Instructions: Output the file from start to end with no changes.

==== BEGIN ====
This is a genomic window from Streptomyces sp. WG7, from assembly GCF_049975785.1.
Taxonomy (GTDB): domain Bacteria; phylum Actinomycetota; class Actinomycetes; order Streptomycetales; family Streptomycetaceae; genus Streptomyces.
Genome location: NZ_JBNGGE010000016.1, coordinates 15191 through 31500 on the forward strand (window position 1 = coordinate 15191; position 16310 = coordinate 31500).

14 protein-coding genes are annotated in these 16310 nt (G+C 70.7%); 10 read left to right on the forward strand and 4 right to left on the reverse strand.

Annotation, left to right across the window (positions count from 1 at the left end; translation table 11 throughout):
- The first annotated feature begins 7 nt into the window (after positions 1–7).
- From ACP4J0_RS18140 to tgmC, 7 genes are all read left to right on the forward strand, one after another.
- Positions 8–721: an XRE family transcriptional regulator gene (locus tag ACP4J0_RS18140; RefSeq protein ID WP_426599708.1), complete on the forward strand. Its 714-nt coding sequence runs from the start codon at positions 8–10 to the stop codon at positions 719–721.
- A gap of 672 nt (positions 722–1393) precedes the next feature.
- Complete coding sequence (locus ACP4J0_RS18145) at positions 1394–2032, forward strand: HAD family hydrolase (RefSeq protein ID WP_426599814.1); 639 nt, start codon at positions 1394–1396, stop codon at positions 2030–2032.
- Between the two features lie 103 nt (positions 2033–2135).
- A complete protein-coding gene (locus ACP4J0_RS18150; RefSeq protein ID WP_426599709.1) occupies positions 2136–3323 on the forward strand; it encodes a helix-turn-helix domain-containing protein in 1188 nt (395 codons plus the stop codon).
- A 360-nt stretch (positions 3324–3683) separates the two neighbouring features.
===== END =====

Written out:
This is a genomic window from Streptomyces sp. WG7, from assembly GCF_049975785.1.
Taxonomy (GTDB): domain Bacteria; phylum Actinomycetota; class Actinomycetes; order Streptomycetales; family Streptomycetaceae; genus Streptomyces.
Genome location: NZ_JBNGGE010000016.1, coordinates 15191 through 31500 on the forward strand (window position 1 = coordinate 15191; position 16310 = coordinate 31500).

14 protein-coding genes are annotated in these 16310 nt (G+C 70.7%); 10 read left to right on the forward strand and 4 right to left on the reverse strand.

Annotation, left to right across the window (positions count from 1 at the left end; translation table 11 throughout):
- The first annotated feature begins 7 nt into the window (after positions 1–7).
- From ACP4J0_RS18140 to tgmC, 7 genes are all read left to right on the forward strand, one after another.
- Positions 8–721: an XRE family transcriptional regulator gene (locus tag ACP4J0_RS18140; RefSeq protein ID WP_426599708.1), complete on the forward strand. Its 714-nt coding sequence runs from the start codon at positions 8–10 to the stop codon at positions 719–721.
- A gap of 672 nt (positions 722–1393) precedes the next feature.
- Complete coding sequence (locus ACP4J0_RS18145) at positions 1394–2032, forward strand: HAD family hydrolase (RefSeq protein ID WP_426599814.1); 639 nt, start codon at positions 1394–1396, stop codon at positions 2030–2032.
- Between the two features lie 103 nt (positions 2033–2135).
- A complete protein-coding gene (locus ACP4J0_RS18150; RefSeq protein ID WP_426599709.1) occupies positions 2136–3323 on the forward strand; it encodes a helix-turn-helix domain-containing protein in 1188 nt (395 codons plus the stop codon).
- A 360-nt stretch (positions 3324–3683) separates the two neighbouring features.